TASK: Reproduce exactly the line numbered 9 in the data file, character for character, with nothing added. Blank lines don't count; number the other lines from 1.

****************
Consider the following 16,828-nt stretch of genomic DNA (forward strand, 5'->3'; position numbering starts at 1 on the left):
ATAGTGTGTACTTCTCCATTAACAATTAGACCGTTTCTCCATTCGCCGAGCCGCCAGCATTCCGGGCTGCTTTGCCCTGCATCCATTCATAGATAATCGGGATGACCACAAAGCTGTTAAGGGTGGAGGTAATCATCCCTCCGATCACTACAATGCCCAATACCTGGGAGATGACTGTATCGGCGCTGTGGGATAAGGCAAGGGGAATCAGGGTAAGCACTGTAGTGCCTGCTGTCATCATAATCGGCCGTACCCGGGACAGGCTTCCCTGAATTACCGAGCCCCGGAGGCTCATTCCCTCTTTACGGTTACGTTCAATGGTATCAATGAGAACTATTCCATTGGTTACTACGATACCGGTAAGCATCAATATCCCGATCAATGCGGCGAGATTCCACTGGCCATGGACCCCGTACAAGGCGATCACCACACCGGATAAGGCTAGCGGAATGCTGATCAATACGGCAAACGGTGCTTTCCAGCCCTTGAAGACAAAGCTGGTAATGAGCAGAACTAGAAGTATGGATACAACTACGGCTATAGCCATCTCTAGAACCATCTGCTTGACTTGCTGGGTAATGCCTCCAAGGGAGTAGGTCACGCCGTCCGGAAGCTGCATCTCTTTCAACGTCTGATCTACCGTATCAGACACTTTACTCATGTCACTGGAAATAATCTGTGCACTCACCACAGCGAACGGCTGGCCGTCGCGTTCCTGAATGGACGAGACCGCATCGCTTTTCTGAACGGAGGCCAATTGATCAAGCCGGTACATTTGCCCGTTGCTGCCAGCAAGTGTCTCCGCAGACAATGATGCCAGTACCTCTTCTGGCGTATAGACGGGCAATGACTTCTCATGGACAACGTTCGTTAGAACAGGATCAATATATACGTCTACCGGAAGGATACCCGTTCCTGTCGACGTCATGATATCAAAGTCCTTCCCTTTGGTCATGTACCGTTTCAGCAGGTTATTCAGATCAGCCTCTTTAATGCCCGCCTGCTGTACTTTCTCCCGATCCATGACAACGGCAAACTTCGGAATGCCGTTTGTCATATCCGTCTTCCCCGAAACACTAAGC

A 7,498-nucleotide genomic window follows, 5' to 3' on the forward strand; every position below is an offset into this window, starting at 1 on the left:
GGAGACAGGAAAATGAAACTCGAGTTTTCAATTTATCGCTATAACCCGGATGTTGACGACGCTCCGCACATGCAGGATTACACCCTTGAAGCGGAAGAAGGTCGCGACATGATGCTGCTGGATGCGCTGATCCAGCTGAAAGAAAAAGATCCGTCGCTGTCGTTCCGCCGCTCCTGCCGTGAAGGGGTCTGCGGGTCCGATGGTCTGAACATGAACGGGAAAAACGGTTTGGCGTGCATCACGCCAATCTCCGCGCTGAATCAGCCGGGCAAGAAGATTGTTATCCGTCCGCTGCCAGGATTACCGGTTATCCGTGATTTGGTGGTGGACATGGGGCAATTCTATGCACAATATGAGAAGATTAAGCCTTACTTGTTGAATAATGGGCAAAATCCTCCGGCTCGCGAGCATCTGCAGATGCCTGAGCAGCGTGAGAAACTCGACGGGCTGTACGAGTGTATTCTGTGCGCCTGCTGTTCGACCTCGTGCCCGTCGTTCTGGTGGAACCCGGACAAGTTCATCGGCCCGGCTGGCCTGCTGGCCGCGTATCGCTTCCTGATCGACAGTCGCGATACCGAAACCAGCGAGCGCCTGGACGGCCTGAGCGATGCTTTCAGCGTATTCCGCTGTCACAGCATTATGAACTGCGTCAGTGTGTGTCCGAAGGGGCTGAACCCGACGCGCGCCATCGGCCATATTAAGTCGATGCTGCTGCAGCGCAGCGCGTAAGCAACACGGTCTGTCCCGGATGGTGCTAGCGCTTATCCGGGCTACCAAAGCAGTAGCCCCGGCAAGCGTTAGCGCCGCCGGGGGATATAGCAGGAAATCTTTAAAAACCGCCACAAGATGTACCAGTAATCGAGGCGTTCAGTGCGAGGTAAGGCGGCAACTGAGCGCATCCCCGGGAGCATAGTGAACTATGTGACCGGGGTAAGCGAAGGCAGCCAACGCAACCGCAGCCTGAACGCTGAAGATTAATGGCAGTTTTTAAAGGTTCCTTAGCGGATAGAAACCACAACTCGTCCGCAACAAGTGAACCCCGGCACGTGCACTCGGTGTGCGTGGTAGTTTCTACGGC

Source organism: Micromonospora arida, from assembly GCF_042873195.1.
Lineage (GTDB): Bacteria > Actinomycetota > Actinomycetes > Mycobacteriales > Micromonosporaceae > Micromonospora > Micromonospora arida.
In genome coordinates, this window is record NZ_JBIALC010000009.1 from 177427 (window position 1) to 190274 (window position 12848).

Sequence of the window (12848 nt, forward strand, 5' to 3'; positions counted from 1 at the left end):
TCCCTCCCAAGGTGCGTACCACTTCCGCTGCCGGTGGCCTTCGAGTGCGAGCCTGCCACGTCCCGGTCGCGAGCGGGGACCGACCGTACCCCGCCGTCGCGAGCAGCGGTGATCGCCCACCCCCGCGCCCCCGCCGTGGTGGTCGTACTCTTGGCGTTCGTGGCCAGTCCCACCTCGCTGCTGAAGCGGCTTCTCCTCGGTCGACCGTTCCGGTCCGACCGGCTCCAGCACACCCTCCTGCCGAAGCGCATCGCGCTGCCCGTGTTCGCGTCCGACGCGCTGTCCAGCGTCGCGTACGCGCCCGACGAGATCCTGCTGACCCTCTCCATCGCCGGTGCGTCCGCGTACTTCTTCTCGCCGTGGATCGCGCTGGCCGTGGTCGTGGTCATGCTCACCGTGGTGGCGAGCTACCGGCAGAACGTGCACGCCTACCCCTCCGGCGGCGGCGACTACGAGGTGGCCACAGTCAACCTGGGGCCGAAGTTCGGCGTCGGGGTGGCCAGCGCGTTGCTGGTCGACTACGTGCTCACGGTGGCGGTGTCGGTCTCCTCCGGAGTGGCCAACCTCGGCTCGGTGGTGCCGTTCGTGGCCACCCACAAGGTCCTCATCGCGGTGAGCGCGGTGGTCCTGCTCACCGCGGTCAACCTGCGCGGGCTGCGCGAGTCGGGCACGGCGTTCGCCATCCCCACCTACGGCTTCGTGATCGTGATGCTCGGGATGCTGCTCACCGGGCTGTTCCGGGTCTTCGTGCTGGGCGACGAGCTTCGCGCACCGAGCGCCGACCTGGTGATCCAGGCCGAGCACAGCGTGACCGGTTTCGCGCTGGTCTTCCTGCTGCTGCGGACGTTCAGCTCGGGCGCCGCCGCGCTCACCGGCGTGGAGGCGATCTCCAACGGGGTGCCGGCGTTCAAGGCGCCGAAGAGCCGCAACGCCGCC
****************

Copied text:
TCCCTCCCAAGGTGCGTACCACTTCCGCTGCCGGTGGCCTTCGAGTGCGAGCCTGCCACGTCCCGGTCGCGAGCGGGGACCGACCGTACCCCGCCGTCGCGAGCAGCGGTGATCGCCCACCCCCGCGCCCCCGCCGTGGTGGTCGTACTCTTGGCGTTCGTGGCCAGTCCCACCTCGCTGCTGAAGCGGCTTCTCCTCGGTCGACCGTTCCGGTCCGACCGGCTCCAGCACACCCTCCTGCCGAAGCGCATCGCGCTGCCCGTGTTCGCGTCCGACGCGCTGTCCAGCGTCGCGTACGCGCCCGACGAGATCCTGCTGACCCTCTCCATCGCCGGTGCGTCCGCGTACTTCTTCTCGCCGTGGATCGCGCTGGCCGTGGTCGTGGTCATGCTCACCGTGGTGGCGAGCTACCGGCAGAACGTGCACGCCTACCCCTCCGGCGGCGGCGACTACGAGGTGGCCACAGTCAACCTGGGGCCGAAGTTCGGCGTCGGGGTGGCCAGCGCGTTGCTGGTCGACTACGTGCTCACGGTGGCGGTGTCGGTCTCCTCCGGAGTGGCCAACCTCGGCTCGGTGGTGCCGTTCGTGGCCACCCACAAGGTCCTCATCGCGGTGAGCGCGGTGGTCCTGCTCACCGCGGTCAACCTGCGCGGGCTGCGCGAGTCGGGCACGGCGTTCGCCATCCCCACCTACGGCTTCGTGATCGTGATGCTCGGGATGCTGCTCACCGGGCTGTTCCGGGTCTTCGTGCTGGGCGACGAGCTTCGCGCACCGAGCGCCGACCTGGTGATCCAGGCCGAGCACAGCGTGACCGGTTTCGCGCTGGTCTTCCTGCTGCTGCGGACGTTCAGCTCGGGCGCCGCCGCGCTCACCGGCGTGGAGGCGATCTCCAACGGGGTGCCGGCGTTCAAGGCGCCGAAGAGCCGCAACGCCGCC